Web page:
Submerge Yourself in the Soft Coral Capital: Scuba Diving in Northern Fiji

Note to any amusement park architect with ill-advised ambitions to create the latest aquatic theme park: visit Fiji. After a few days swimming in the crystal-blue waters, it'll be clear—quite literally—that the only similarity between Fiji's Namenalala and Disney's Fantesea is purely lexical.
For scuba and diving enthusiasts, the splendor of Fiji's natural world is a given. But its geographical girth (200,000 square miles across the azure South Pacific) begs the following question: Where's the best of the best? Well, Fiji is divided into three diving regions, each immense in beauty and scope. But the northern region is the archipelago's underwater pinnacle, long heralded as the "Soft Coral Capital of the World."
The Somosomo Strait lies between Vanua Levu and Taveuni (the second- and third-largest islands, respectively) and is home to the Great White Wall and Rainbow Reef, Fiji's most renowned dive spots. The Strait's strong currents provide a steady flow of nutrients for soft coral—a deceptive name since the coral is not actually soft, but has a flexible skeleton; the polyp tentacles, called "pinnules," give the coral a feathery look.
Due to these strong currents, boats drop divers off at one end of the Strait and pick them up at the other. Divers usually choose the Yellow Tunnel, a favorite spot for photographers, as their entry point, diving to 26 feet before dropping another 60 feet past vivid yellow coral. Then head for the White Wall through a different tunnel in the reef, past sea fans and blue ribbon eels, before reaching a 200-foot drop-off. The soft coral covering the enormous Great White Wall is, in fact, a light lavender shade. But the depth gives the wall a surreal white glow, as if illuminated by some indiscernible electronic light source. This is a must-dive, but be sure to time your dive along the Great White Wall with the end of the falling tide; between high and low tide polyps open to feed and reveal their brilliant colors.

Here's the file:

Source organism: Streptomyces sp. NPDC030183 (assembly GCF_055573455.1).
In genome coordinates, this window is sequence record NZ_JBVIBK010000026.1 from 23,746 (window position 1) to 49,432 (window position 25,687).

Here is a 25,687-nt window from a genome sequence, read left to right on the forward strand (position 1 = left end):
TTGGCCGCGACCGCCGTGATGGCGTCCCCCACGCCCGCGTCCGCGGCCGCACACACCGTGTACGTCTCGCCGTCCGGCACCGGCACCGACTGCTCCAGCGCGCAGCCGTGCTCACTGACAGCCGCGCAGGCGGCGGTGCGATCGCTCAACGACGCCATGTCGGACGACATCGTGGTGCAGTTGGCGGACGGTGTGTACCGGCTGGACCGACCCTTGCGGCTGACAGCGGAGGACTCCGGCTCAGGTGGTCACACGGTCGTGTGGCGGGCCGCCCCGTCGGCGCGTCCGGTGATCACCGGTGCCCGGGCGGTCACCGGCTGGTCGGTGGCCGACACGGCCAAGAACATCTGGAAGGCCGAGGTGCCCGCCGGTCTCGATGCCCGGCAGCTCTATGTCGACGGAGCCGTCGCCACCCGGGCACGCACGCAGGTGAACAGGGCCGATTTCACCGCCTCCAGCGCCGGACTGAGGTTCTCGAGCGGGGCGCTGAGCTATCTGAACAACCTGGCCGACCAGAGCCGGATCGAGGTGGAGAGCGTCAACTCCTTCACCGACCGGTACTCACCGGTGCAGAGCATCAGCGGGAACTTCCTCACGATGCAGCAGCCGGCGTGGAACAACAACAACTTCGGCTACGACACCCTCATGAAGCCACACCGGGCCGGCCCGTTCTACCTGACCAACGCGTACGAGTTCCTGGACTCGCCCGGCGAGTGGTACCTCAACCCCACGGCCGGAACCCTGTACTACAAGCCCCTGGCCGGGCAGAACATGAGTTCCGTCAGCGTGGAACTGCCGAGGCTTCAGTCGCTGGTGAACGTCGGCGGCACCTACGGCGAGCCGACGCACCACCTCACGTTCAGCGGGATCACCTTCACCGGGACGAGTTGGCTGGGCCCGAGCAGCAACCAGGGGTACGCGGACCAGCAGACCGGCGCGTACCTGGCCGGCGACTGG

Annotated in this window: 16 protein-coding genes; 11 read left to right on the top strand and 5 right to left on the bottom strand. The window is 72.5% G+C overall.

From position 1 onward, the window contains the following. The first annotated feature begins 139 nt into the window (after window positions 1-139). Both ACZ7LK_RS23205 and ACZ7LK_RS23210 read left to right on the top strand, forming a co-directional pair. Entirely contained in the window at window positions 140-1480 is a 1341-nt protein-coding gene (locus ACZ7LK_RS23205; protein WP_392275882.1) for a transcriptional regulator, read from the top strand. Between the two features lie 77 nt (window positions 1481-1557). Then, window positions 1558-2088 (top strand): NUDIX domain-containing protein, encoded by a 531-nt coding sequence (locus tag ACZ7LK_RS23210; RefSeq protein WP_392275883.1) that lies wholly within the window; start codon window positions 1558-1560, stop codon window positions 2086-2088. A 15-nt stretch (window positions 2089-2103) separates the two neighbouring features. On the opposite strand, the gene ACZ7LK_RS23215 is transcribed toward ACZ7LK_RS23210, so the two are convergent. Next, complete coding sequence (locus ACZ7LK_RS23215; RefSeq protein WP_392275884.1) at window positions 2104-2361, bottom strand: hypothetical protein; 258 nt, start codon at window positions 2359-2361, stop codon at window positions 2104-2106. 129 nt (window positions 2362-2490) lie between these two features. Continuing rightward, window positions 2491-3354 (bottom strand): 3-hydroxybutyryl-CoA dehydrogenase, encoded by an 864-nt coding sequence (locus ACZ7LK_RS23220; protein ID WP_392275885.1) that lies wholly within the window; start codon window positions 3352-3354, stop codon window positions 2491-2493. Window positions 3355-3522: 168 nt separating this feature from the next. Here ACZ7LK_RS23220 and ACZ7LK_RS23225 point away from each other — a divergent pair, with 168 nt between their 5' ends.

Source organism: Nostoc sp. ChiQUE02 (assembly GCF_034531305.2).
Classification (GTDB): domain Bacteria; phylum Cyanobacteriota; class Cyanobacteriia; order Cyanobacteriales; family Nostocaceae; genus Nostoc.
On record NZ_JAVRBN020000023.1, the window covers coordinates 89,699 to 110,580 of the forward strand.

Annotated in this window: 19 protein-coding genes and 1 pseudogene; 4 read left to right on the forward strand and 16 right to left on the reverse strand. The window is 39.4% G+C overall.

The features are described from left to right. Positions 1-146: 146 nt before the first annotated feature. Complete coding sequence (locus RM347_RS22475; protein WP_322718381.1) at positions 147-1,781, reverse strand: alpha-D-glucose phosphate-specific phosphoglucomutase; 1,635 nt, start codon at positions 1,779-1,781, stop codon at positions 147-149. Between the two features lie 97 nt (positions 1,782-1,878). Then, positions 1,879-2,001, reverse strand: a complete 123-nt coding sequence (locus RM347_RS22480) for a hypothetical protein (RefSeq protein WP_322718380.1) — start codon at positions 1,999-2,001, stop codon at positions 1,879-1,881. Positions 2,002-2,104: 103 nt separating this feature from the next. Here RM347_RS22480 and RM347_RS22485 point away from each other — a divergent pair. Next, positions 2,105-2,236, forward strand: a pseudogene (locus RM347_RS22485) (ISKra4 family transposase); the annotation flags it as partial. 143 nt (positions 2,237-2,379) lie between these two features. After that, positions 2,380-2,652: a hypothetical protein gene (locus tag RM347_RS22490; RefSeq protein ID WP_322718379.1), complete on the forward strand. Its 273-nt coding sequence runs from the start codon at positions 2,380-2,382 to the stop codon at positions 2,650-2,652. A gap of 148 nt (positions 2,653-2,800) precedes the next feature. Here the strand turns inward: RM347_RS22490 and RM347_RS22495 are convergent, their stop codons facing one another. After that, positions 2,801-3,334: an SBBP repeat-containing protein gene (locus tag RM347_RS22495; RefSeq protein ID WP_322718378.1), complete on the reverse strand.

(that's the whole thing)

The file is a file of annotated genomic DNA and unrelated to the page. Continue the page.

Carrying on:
Other dives within the Somosomo Strait that should be hit by any dedicated reef-heads include the Ledge (a coral pinnacle that drops from 15 feet to 300 feet) and the Fish Factory, which teems with fish, from blue and gold fusiliers to golden damselfish and titan triggerfish. Rainbows End is famous for its expansive array of colorful corals. The reef drops from 21 feet to a sandy bottom 60 feet below—an ideal dive for beginners and for relaxing night plunges.
Diving conditions in Fiji are unrivalled; at its worst, the water's visibility still far exceeds the best conditions of Florida. Scuba and snorkeling is possible year-round, although the marine life swells from July to November. Spectacular dives are a mere ten- to 15-minute boat ride from major resorts on Taveuni and Vanua Levu. Or, extend your trip by arranging a live-aboard outing that will take you the far reaches of Fiji. Facilities support all skill levels, whether it's your first time donning a tank or you've practically grown gills.

Published: 21 Jan 2003 | Last Updated: 14 Sep 2010
Details mentioned in this article were accurate at the time of publication


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